News is a money making industry and it’s fair to say that the media don’t always report facts accurately. Many individuals now believe their neighbourhoods are unsafe and overestimate their odds of becoming the victim of a crime. Ethan considers how the role of the media impacts on an individuals ability to be considered rehabilitated.

 

People change!

No, it’s not a question, it’s a fact!

Alcoholics become sober, drug users become clean, car thieves stop stealing cars, murderers stop killing and many turn their lives around and become excellent role models. However, commit a sexual offence and suddenly you aren’t capable, and the scared, irrational and paranoid will bring out an impressive line-up of this or that expert to attest to the fact.

For me its rubbish, they don’t know what’s in your head, some probably don’t even care. If so many can change (and there’s proof they can), then why is it that we stick to this way of thinking for sexual offences?

Almost 20 years ago I was convicted of three sexual offences, one of which I was guilty and the others of which I wasn’t. The details are irrelevant apart from saying that because I chose to maintain my innocence on those two, yet did every course asked of me, I was denied my early release because I refused to capitulate to what the system wanted.

Upon release I knew I had changed; I knew I wasn’t going to commit any more offences. Why? Because I had made the conscious decision not to make the same mistake again. I was going to be on the register for life, but at the time it meant one visit a year and notifying the police of my living arrangements; I had no issues with that. Let me say that since the outset, every officer whose job it was to monitor me has been courteous, understanding and supportive (at least to my face which is the main thing).

As the years passed and the paranoia of the public and politicians grew, the details of registration changed time and time again. They became more and more intrusive, credit card details were required, where you were going on holiday, details of your sex life and partners, the list goes on and on. My visits grew to twice a year and sometimes lasted more than an hour as they grilled me on every aspect of my life since the last visit.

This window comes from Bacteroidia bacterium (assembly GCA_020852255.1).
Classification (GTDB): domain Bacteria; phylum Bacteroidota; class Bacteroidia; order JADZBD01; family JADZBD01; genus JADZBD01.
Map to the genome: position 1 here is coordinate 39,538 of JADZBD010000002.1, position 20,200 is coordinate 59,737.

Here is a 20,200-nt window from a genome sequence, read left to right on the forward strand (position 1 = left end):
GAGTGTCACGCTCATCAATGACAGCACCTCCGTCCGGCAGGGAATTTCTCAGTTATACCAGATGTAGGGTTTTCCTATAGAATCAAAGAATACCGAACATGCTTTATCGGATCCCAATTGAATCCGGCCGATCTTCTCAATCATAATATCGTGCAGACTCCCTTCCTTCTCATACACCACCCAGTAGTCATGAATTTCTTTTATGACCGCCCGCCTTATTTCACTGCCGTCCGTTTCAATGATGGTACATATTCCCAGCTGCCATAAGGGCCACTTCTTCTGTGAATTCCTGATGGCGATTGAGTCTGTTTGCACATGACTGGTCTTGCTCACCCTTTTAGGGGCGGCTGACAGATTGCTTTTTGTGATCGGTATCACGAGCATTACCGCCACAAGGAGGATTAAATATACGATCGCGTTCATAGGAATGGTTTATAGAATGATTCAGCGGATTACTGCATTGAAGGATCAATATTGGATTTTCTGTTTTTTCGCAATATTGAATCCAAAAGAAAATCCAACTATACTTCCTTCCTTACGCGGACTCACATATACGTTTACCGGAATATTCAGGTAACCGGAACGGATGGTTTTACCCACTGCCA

The police rely on the fact that sex offenders will comply without complaint because they won’t want to put their head above the parapet and challenge the system for fear of their name ending up in the press and their lives being ruined for a second time. That’s certainly how I felt every time I was informed of even more significant restrictions on my life.

Just for the record that doesn’t help with your choice to change your life. Far from it; it gets in the way. People will tell you that it’s just about monitoring you to make sure you don’t re-offend. What people don’t seem to understand is that isolation, alienation and feeling like you are always being watched to such a degree that you question every choice you make, it does nothing to lower the risk. In fact, I would argue that it increases the chance of re-offending for those who become depressed, because lets face it, if your life isn’t worth that much some will think they are better off in prison.

Now, before you start screaming “that’s where you belong”, I don’t diminish in any way the severity of my offence or other sexual offences but society does seem to have got itself into a state of righteous indignation about anything sexual. In fact, since the Jimmy Saville scandal, the country has gone mad with something akin to the Salem Witch Hunts.

What has gone wrong with our criminal justice system? It was meant to be innocent until proven guilty, but not so much now, especially if it’s a sexual offence. We used to believe in rehabilitation as opposed to permanent incarceration, but not so much now.

Our system doesn’t work. We have one of the highest re-offending rates in the modern world with ever increasing prison populations. Other countries are doing far better than us, look at the Scandinavian countries; the only thing they do differently is believe in rehabilitation and take it seriously.

I don’t blame society, rather the media for sensationalising and politicians who won’t change anything for fear of losing their job or money.

It may sound as though I’m angry and to be fair to a degree I am because deep down in my heart I know I have changed but I’ll never be allowed to put it behind me and build a new life.

By Ethan (name changed to protect identity)

 

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